Skoda-VW Begin Testing CNG Engines In India
The VW Group plans to introduce turbo-CNG engines in India, and already sells them in European markets
Rapid has been seen filling up on CNG, signaling that the VW Group have begun testing their TGI engines in India.
Their 1.0-litre and 1.5-litre turbo-petrol engines can also run on CNG in Europe.
They make 90PS/130PS, respectively. Around 20PS less than petrol powered TSI counterparts
These new engines will power their mass market cars like the Volkswagen Polo and Skoda Rapid.
The CNG engines are expected to be an option with Skoda’s upcoming compact SUV which will rival the Creta.
VW Group hasn’t set a timeline for the launch of their CNG cars in India.
The image of a Skoda Rapid bearing a red number and plate pictured filling up on CNG recently became quite popular. A twitter user even tagged Zac Hollis, asking him when it would be launched, to which the Director of Skoda Auto India replied, and I quote, “It’s a project but as yet there is no final sign off.”
The VW Group has been toying with the idea of CNG vehicles for India, and that’s nothing new. They had hinted of it even before their new India 2.0 business plan lineup was revealed ahead of the 2020 Auto Expo. The 1.0-litre and 1.5-litre turbo-petrol engines used in the Rapid and Karoq, respectively, can both be had with a CNG option straight from the factory in some international markets and it's called their TGI line of engines.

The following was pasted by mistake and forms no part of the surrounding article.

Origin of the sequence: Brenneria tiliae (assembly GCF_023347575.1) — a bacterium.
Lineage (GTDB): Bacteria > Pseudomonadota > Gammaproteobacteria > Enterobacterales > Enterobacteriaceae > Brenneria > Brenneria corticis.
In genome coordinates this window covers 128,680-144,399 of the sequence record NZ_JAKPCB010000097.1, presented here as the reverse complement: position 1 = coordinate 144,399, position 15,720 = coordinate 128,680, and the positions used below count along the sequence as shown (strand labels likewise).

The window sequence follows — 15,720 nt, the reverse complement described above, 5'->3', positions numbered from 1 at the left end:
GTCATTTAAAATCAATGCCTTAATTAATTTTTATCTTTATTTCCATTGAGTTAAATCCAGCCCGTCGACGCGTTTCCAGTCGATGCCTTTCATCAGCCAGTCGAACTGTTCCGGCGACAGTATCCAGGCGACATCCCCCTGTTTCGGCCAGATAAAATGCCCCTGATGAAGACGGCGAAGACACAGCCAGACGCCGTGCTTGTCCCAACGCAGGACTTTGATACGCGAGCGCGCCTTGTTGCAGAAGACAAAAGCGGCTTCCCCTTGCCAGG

The 1.0-litre TGI engine in the Euro-spec Volkswagen Polo makes a maximum of 90PS and 160Nm of torque. That’s not far off from what the petrol powered TSI version of that engine makes (110PS/175Nm) in the Polo and Rapid sold in India. The bigger 1.5-litre TGI engine in the Volkswagen Golf sold in Europe makes 130PS, 20PS shy of what the same engine makes in the Skoda Karoq sold in India.
This means that the carmaker already has the technology and it’s only a matter of bringing it to India. The Polo CNG sold in Europe has a WLTP certified range of 368km due to its 13.8kg tank while the Golf on the other hand can go further, earning itself a 422 km WLTP range from its 17.3kg tank.
Now it is just a matter of adapting this technology to Indian conditions. And that is what the Skoda Rapid in the image is possibly doing. Zac Hollis has himself confirmed that they are looking at it but there is no fixed end date.
But, while they have the technology and it offers decent enough performance, Skoda and Volkwagen are both wary of the ‘poor-man’s-fuel’ tag that exists around CNG in India. It wouldn’t really suit their image of offering sporty and premium cars in India.
The bottom line is this, CNG-powered Skoda and Volkswagen vehicles will be sold in the future, but as they have just begun testing in India, it won’t happen any time in the recent future.
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